Skip to Content
HomeAbout this siteHelpSearch this site The Library of Congress
America's Story from America's LibraryMeet Amazing AmericansJump Back in TimeExplore the StatesJoin America at PlaySee, Hear and Sing
Explore the States Connecticut
Photo of the Beckley Furnace stack
Beckley Furnace stack, restored and stabilized, October 1999

Enlarge this image
The Beckley Blast Furnace: East Canaan, Connecticut
A Local Legacy

The furnace in the picture is a blast, literally. A blast furnace increases combustion with a blast of air.

Blast furnaces contain a hearth at the bottom that is shaped like a melting pot; a middle zone, called a bosh, a vertical shaft (the stack) that extends from the bosh to the top of the furnace; and the furnace top. The bosh is the hottest part of the furnace. Molten iron gathers in the hearth, which has a tap hole to draw off the molten iron and, higher up, a slag (residue) hole to remove the mixture of impurities.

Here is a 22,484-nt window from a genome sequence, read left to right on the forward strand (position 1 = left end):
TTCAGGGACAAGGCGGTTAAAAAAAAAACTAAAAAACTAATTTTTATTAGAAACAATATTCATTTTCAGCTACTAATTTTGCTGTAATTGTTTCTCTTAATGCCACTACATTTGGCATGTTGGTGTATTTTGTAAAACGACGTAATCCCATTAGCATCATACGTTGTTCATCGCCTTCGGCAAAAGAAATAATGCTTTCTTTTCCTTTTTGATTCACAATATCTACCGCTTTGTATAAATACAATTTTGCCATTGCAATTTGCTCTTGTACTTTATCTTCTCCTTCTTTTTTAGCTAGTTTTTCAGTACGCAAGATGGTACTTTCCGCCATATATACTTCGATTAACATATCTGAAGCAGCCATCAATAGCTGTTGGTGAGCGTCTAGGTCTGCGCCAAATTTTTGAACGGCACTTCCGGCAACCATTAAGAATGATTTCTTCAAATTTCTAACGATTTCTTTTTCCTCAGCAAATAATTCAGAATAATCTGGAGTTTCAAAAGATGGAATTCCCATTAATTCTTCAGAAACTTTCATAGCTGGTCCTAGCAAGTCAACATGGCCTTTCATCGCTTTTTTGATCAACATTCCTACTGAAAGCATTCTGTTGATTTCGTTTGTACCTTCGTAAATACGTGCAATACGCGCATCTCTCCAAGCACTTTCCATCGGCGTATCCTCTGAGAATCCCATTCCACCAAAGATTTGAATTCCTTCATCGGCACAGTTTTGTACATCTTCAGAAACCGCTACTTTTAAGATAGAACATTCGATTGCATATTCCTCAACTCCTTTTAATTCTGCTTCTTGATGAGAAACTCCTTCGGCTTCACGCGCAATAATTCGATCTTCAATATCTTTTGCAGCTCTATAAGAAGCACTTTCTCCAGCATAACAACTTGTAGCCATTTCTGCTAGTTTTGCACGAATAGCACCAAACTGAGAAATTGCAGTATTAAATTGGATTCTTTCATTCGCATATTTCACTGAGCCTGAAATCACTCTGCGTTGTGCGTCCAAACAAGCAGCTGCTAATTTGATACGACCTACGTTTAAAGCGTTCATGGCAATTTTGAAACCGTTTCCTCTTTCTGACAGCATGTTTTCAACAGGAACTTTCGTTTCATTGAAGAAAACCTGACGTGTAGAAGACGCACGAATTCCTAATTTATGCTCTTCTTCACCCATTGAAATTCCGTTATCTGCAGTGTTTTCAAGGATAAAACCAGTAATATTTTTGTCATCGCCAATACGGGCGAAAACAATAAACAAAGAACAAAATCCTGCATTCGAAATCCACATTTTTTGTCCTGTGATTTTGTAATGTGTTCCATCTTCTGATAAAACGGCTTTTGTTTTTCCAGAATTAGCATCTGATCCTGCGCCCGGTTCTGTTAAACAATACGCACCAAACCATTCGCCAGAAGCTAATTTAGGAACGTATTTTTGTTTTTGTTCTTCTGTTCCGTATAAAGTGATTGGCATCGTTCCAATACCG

John Adam Beckley built this furnace in 1847 for the production of pig iron, a crude kind of iron that is refined to produce steel or wrought iron. In 1919, after 72 years of operation, the Beckley Furnace closed.

In 1978, the Beckley Blast Furnace in East Canaan, Connecticut, was put on the National Register of Historic Places. Connecticut bought the furnace in 1946 with the intent of preserving the stack but didn't restore it until 1999. The hearth has been completely rebuilt with a cutaway section for visitor viewing. The blast furnace is a significant attraction on the Iron Heritage Trail in Northwestern Connecticut, New York, and Massachusetts.

page 1 of 1 More Stories

About Local Legacies     

Library Of Congress | Legal Notices | Privacy | Site Map | Contact Us